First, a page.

|MINI SYMPOSIUM: HEAD AND NECK
|Year : 2012 | Volume
| Issue : 1 | Page : 11-14
Suspension of the tongue to the digastric tendon following resection of the anterior mandibular arch for oral cancer prevents postoperative tongue fall and avoids the need for tracheostomy
Department of Surgical Oncology, Institute of Medical Sciences, Banaras Hindu University, Varanasi, India
|Date of Web Publication||25-Jul-2012|
Department of Surgical Oncology, Institute of Medical Sciences, Banaras Hindu University, Varanasi
Source of Support: None, Conflict of Interest: None
Background: Resection of the anterior arch of the mandible leads to tongue fall and postoperative stridor because of the detachment of tongue musculature from the mandible. In this article, a simple method of tongue suspension is described which would prevent such complications and the need for tracheostomy. Settings and Design: This study was carried out on patients with oral cancer requiring resection of the anterior arch of the mandible as a part of the surgical resection at a tertiary centre. Materials and Methods: This study was performed on 32 patients with oral cancer requiring resection of the anterior arch of the mandible as a part of the surgical resection. Following an appropriate resection of the oral cancer (including the anterior mandibular arch) and neck dissection, a silk suture is used to loop the tongue musculature on either side to the intermediate tendon of the digastric muscle. Result: This technique of tongue suspension was used in 32 patients who required resection of the anterior mandibular arch for oral cancer. Prophylactic tracheostomy was not performed. One patient developed stridor at extubation and required temporary tracheostomy. All other patients could be successfully extubated within 12 h of surgery and none experienced postoperative stridor or sleep apnea. One other patient required temporary tracheostomy for pulmonary toilet as he developed aspiration pneumonitis related to nasogastric feed. Conclusion: This simple method of tongue suspension to the digastric tendon prevents postoperative tongue fall and obviates the need for tracheostomy in most instances.
Keywords: Anterior mandibulectomy, stridor, tracheostomy, tongue suspension
|How to cite this article:|
Pandey D. Suspension of the tongue to the digastric tendon following resection of the anterior mandibular arch for oral cancer prevents postoperative tongue fall and avoids the need for tracheostomy. Indian J Cancer 2012;49:11-4
|How to cite this URL:|
Pandey D. Suspension of the tongue to the digastric tendon following resection of the anterior mandibular arch for oral cancer prevents postoperative tongue fall and avoids the need for tracheostomy. Indian J Cancer [serial online] 2012 [cited 2017 May 30];49:11-4. Available from: http://www.indianjcancer.com/text.asp?2012/49/1/11/98908
| » Introduction|| |
Cancer of the oral cavity is one of the commonest cancers in India. , The habit of chewing tobacco and keeping the quid in the gingivobuccal sulcus is responsible for a large proportion of cancers of the gingivobuccal sulcus.  Many patients present when the cancer has already invaded the mandible and require resection of the bone as a part of the surgical exercise. As long as the cancer involves the lateral part of the mandible and a segmental or hemi-mandibulectomy is needed, there is generally no problem of airway compromise postoperatively.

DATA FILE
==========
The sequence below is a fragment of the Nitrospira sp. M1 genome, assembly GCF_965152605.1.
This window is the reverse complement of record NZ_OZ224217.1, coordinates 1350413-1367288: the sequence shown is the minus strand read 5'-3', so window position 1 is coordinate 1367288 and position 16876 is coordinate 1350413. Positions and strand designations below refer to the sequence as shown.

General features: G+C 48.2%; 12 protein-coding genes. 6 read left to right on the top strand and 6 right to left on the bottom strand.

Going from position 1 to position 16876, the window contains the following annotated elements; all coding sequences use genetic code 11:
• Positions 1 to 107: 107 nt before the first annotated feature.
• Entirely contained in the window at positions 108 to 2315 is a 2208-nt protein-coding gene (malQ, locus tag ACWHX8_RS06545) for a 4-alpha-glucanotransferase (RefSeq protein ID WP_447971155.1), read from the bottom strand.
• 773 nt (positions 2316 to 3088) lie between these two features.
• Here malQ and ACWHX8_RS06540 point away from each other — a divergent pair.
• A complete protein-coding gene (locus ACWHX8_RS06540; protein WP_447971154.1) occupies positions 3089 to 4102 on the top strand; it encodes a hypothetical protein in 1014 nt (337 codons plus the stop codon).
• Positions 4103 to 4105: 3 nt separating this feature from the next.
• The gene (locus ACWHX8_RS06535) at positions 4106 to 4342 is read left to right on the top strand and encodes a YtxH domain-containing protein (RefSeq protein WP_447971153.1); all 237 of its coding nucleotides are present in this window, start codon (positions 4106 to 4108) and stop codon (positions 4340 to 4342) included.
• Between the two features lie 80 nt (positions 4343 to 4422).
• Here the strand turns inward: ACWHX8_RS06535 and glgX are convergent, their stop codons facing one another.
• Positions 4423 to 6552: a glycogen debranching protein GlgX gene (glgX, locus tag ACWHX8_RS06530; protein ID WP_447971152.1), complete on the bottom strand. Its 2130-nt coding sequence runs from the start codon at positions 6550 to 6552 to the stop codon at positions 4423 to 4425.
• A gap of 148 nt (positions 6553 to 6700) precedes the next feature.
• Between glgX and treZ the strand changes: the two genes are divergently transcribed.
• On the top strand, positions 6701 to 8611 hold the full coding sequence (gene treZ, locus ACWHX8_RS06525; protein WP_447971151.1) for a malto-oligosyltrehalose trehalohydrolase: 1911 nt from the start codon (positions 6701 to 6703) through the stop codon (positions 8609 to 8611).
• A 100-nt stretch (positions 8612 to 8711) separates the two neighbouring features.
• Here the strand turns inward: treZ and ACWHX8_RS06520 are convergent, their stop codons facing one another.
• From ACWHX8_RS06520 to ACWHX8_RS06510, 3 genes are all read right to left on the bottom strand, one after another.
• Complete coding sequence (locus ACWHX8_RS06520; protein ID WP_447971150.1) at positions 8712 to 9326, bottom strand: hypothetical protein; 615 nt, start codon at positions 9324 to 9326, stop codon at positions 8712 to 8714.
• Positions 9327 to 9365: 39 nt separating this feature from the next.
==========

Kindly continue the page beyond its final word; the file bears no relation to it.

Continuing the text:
Cancer that involves the mid-portion of the alveolus and invades the mandible is a formidable surgical challenge. When the anterior arch of the mandible is resected either alone or as a part of extended hemi-mandibulectomy, the insertion of the tongue muscles to the mandible is severed. This may result in postoperative tongue fall causing stridor. A temporary tracheostomy may prevent such a catastrophe but the patient may still have sleep apnea after the closure of tracheostomy.  In this paper, a simple technique of tongue suspension is described following resection of the anterior mandible.
| » Materials and Methods|| |
This study was performed on 32 patients with oral cancer who would require resection of the anterior mandibular arch as a part of the surgical resection. We have not included the patients who underwent hemi-mandibulectomy or lateral segmental mandibulectomy in which the attachment of the tongue muscle on at least one side is preserved. The technique of tongue suspension is described as follows.
A standard resection of the oral cancer and neck dissection is performed. As the lesions involve the anterior part of the mandible, this resection would entail either an anterior arch mandibulectomy or extended hemi-mandibulectomy (including resection of the anterior arch).
Following the appropriate neck dissection, the intermediate tendon of the digastric is easily exposed ipsilaterally. Submental lymphadenectomy would have also exposed the contralateral anterior belly of the digastric and this is dissected further to expose the intermediate tendon. Two generous bites are taken on the tongue musculature on either side using 1/0 silk and the sutures are then looped around the intermediate tendon of the digastric on the corresponding side [Figure 1]. Care is taken to safeguard the hypoglossal nerve, which lies immediately deep to the intermediate tendon of the digastric muscle. This procedure suspends the tongue musculature to the digastric tendon and prevents postoperative tongue fall.
|Figure 1: A black silk suture looped between the tongue musculature and intermediate tendon of the digastric muscle. A similar suture can be seen on the contralateral side. These sutures, when tied, result in fixation of the tongue to the digastric tendons on either side, thus preventing tongue fall postoperatively. The cut ends of the mandible after anterior mandibulectomy can also be seen|
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| » Results|| |